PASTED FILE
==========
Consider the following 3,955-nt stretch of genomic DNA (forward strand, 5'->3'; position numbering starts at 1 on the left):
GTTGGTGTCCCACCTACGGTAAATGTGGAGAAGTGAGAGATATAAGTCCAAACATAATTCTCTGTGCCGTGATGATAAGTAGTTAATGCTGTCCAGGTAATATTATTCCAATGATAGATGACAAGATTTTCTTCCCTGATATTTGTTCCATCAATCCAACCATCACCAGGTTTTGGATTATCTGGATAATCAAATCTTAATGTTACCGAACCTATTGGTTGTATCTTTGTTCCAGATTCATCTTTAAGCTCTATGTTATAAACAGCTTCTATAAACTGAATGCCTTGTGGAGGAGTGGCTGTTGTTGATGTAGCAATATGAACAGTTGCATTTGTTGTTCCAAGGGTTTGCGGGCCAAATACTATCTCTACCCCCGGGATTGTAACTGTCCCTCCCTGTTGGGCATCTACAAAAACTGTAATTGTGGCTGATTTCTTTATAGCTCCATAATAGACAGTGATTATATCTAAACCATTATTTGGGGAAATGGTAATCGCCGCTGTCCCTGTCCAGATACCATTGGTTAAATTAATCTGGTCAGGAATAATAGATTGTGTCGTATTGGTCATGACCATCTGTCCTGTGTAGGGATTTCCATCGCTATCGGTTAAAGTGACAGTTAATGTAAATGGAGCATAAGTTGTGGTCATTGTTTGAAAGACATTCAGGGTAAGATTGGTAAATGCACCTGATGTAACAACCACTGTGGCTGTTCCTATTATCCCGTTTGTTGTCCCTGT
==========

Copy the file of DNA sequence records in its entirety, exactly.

Consider the following 3,955-nt stretch of genomic DNA (forward strand, 5'->3'; position numbering starts at 1 on the left):
GTTGGTGTCCCACCTACGGTAAATGTGGAGAAGTGAGAGATATAAGTCCAAACATAATTCTCTGTGCCGTGATGATAAGTAGTTAATGCTGTCCAGGTAATATTATTCCAATGATAGATGACAAGATTTTCTTCCCTGATATTTGTTCCATCAATCCAACCATCACCAGGTTTTGGATTATCTGGATAATCAAATCTTAATGTTACCGAACCTATTGGTTGTATCTTTGTTCCAGATTCATCTTTAAGCTCTATGTTATAAACAGCTTCTATAAACTGAATGCCTTGTGGAGGAGTGGCTGTTGTTGATGTAGCAATATGAACAGTTGCATTTGTTGTTCCAAGGGTTTGCGGGCCAAATACTATCTCTACCCCCGGGATTGTAACTGTCCCTCCCTGTTGGGCATCTACAAAAACTGTAATTGTGGCTGATTTCTTTATAGCTCCATAATAGACAGTGATTATATCTAAACCATTATTTGGGGAAATGGTAATCGCCGCTGTCCCTGTCCAGATACCATTGGTTAAATTAATCTGGTCAGGAATAATAGATTGTGTCGTATTGGTCATGACCATCTGTCCTGTGTAGGGATTTCCATCGCTATCGGTTAAAGTGACAGTTAATGTAAATGGAGCATAAGTTGTGGTCATTGTTTGAAAGACATTCAGGGTAAGATTGGTAAATGCACCTGATGTAACAACCACTGTGGCTGTTCCTATTATCCCGTTTGTTGTCCCTGT